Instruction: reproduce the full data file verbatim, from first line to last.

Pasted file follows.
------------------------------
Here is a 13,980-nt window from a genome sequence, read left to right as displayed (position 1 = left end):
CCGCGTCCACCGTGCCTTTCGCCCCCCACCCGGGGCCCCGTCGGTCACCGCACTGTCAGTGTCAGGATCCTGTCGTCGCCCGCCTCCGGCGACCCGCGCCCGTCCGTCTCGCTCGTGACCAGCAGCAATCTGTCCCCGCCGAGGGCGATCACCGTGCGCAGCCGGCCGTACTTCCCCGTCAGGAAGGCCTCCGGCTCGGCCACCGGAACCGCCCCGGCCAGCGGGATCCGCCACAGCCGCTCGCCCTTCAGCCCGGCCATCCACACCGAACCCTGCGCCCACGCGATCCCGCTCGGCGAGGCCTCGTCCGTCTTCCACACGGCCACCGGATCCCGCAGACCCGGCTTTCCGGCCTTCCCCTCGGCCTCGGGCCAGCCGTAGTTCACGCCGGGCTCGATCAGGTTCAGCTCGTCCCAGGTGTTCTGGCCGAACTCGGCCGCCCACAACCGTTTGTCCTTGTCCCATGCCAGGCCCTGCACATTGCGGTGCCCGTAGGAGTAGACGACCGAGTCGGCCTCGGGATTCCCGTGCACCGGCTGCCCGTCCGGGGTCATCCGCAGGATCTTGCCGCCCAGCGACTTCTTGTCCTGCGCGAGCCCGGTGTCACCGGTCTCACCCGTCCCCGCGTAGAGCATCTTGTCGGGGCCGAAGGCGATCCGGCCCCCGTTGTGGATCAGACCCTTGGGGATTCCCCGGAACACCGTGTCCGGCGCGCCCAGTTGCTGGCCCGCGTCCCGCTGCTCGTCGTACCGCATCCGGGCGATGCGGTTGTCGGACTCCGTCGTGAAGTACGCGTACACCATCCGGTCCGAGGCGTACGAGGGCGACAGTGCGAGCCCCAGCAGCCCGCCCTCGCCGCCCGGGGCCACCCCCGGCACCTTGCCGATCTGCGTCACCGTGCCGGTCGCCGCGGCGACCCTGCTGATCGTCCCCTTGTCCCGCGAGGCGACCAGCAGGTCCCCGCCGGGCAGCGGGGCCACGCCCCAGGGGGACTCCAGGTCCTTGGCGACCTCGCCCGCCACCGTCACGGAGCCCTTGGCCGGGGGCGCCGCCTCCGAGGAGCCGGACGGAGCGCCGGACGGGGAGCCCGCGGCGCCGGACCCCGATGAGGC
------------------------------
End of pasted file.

Here is a 13,980-nt window from a genome sequence, read left to right as displayed (position 1 = left end):
CCGCGTCCACCGTGCCTTTCGCCCCCCACCCGGGGCCCCGTCGGTCACCGCACTGTCAGTGTCAGGATCCTGTCGTCGCCCGCCTCCGGCGACCCGCGCCCGTCCGTCTCGCTCGTGACCAGCAGCAATCTGTCCCCGCCGAGGGCGATCACCGTGCGCAGCCGGCCGTACTTCCCCGTCAGGAAGGCCTCCGGCTCGGCCACCGGAACCGCCCCGGCCAGCGGGATCCGCCACAGCCGCTCGCCCTTCAGCCCGGCCATCCACACCGAACCCTGCGCCCACGCGATCCCGCTCGGCGAGGCCTCGTCCGTCTTCCACACGGCCACCGGATCCCGCAGACCCGGCTTTCCGGCCTTCCCCTCGGCCTCGGGCCAGCCGTAGTTCACGCCGGGCTCGATCAGGTTCAGCTCGTCCCAGGTGTTCTGGCCGAACTCGGCCGCCCACAACCGTTTGTCCTTGTCCCATGCCAGGCCCTGCACATTGCGGTGCCCGTAGGAGTAGACGACCGAGTCGGCCTCGGGATTCCCGTGCACCGGCTGCCCGTCCGGGGTCATCCGCAGGATCTTGCCGCCCAGCGACTTCTTGTCCTGCGCGAGCCCGGTGTCACCGGTCTCACCCGTCCCCGCGTAGAGCATCTTGTCGGGGCCGAAGGCGATCCGGCCCCCGTTGTGGATCAGACCCTTGGGGATTCCCCGGAACACCGTGTCCGGCGCGCCCAGTTGCTGGCCCGCGTCCCGCTGCTCGTCGTACCGCATCCGGGCGATGCGGTTGTCGGACTCCGTCGTGAAGTACGCGTACACCATCCGGTCCGAGGCGTACGAGGGCGACAGTGCGAGCCCCAGCAGCCCGCCCTCGCCGCCCGGGGCCACCCCCGGCACCTTGCCGATCTGCGTCACCGTGCCGGTCGCCGCGGCGACCCTGCTGATCGTCCCCTTGTCCCGCGAGGCGACCAGCAGGTCCCCGCCGGGCAGCGGGGCCACGCCCCAGGGGGACTCCAGGTCCTTGGCGACCTCGCCCGCCACCGTCACGGAGCCCTTGGCCGGGGGCGCCGCCTCCGAGGAGCCGGACGGAGCGCCGGACGGGGAGCCCGCGGCGCCGGACCCCGATGAGGC